While we’re out here panic-buying toilet paper, Californians are getting their hands on all the cannabis they can.
Probably not the best solution for anyone experiencing anxiety surrounding the virus outbreak, but to be fair, these are weird, weird times.
As more people spend time locked in their own homes, cannabis sales have soared in California alongside fears that recreational dispensaries might shut.
Weedmaps is an American tech company which allows users to source local cannabis products – dubbed the Yelp of the marijuana business. The platform has recently reported a rise in deliveries, as well as a doubling of pickup orders, coinciding with the coronavirus pandemic.
Sales are currently 50% greater than your average 4/20, which is normally the biggest day of the year for weed sales. This marks the strongest sales period since the week of marijuana legalisation in January 2018 and the highest number of orders in the company’s 12 years of operation.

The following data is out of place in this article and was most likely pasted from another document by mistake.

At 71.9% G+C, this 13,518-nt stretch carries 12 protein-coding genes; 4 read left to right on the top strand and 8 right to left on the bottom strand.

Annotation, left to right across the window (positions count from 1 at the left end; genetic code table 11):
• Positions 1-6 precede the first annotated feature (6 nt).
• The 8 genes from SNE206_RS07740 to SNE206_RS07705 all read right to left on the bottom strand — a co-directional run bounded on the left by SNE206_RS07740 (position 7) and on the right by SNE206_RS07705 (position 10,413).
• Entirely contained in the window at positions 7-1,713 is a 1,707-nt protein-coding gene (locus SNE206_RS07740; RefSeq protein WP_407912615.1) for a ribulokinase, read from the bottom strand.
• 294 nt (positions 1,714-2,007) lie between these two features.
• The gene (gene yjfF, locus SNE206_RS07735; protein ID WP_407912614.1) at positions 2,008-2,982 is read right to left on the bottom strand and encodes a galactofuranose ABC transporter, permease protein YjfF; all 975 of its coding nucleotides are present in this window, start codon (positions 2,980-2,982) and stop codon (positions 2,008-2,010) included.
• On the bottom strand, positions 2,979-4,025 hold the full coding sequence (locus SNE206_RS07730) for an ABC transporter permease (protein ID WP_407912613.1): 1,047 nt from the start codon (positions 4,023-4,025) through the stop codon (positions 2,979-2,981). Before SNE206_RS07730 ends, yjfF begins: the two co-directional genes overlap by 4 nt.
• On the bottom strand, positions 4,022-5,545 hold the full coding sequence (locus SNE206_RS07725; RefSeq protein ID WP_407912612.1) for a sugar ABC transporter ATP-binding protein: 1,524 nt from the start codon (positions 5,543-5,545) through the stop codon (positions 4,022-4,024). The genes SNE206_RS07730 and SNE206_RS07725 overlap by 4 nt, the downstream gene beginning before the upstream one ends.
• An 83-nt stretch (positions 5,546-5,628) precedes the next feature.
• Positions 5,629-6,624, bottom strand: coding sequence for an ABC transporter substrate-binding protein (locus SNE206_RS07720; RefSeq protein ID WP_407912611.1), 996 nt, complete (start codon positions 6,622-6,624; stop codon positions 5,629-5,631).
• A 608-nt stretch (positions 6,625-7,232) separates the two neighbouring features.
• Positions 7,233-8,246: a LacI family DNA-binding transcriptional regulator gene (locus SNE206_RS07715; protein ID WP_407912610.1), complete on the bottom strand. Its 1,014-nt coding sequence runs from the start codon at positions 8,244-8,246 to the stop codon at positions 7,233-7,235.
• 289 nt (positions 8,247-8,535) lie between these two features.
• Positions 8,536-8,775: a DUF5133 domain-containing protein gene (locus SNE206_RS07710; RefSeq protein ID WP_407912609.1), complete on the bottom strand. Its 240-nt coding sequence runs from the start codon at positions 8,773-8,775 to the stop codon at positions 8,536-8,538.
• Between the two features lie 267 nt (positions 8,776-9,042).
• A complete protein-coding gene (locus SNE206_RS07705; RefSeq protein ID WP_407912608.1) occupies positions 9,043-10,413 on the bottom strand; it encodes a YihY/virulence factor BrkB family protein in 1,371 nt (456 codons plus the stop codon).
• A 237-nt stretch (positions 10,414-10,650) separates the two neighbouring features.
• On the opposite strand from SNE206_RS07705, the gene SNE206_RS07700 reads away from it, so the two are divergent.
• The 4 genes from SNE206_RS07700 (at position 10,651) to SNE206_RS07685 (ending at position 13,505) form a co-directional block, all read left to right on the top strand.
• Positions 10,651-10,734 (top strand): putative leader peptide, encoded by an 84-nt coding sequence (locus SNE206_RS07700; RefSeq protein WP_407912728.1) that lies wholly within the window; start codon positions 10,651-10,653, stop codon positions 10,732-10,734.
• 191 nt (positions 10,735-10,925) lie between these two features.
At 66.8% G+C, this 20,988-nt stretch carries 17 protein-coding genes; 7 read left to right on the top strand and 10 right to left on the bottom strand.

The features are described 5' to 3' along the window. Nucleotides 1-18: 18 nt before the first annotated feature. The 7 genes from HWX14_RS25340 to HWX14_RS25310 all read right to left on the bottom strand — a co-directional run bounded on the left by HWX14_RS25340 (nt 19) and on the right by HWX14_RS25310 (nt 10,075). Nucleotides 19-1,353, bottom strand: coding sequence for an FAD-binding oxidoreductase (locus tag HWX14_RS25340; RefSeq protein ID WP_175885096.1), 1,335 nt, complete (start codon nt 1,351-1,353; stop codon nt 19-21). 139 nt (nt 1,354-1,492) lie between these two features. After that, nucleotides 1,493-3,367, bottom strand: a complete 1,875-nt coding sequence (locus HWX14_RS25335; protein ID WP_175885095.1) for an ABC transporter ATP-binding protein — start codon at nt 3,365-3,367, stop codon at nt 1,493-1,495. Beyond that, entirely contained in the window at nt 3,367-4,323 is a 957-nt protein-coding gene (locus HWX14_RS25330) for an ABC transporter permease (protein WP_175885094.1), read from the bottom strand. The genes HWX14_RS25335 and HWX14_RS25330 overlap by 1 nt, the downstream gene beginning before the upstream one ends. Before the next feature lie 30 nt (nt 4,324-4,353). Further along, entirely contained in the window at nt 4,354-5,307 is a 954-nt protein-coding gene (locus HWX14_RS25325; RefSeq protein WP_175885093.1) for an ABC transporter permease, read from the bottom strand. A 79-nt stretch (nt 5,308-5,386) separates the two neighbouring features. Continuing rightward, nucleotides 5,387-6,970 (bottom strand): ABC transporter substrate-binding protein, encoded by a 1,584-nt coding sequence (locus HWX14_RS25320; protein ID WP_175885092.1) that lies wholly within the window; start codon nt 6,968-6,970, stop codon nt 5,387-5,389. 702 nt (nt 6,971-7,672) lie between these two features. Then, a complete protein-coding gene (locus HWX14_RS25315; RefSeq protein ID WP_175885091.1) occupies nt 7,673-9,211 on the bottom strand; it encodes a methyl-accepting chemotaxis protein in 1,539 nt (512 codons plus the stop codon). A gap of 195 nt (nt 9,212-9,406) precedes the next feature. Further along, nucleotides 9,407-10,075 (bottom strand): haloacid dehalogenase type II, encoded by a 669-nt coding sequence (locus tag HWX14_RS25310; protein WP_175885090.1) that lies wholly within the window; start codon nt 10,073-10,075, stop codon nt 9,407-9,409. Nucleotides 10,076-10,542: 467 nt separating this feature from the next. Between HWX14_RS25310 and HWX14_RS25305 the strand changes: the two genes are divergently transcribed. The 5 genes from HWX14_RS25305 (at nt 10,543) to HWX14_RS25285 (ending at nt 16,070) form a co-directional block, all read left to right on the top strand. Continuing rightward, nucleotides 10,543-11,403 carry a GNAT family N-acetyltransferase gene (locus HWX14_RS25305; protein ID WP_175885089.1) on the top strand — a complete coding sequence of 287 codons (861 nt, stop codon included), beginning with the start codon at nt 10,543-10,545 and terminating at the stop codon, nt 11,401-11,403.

In California alone, sales on Thursday were up by 204% as compared to the previous week. Interestingly, consumers are more drawn to edibles than smokeable products. Weedmaps posits that the 21% fall in flower orders is most likely due to respiratory fears surrounding the virus.
Confusing advice issued by the American government means cannabis distribution chains in California are required to navigate a jumble of local rules. The order didn’t explicitly address whether cannabis businesses were part of the 16 critical industries permitted to stay open.
New York, Nevada, and San Francisco declared medical marijuana dispensaries to be essential businesses and have allowed them to stay open. However, recreational dispensaries may not receive the same outcome.
Delivery services and curbside pickups will continue to rise in popularity if people have fewer options to buy instore. It’s also expected that they’ll turn to illegal markets in the case of a complete shutdown of the recreational cannabis industry.
“If we shut down legal cannabis businesses in this state, people are still going to buy cannabis,” said Bobby Vecchio of LA-based delivery service HERB. “We can’t really believe that that fixes the problem and that makes people safer.”
I wonder what the future holds for the next panic-buying saga?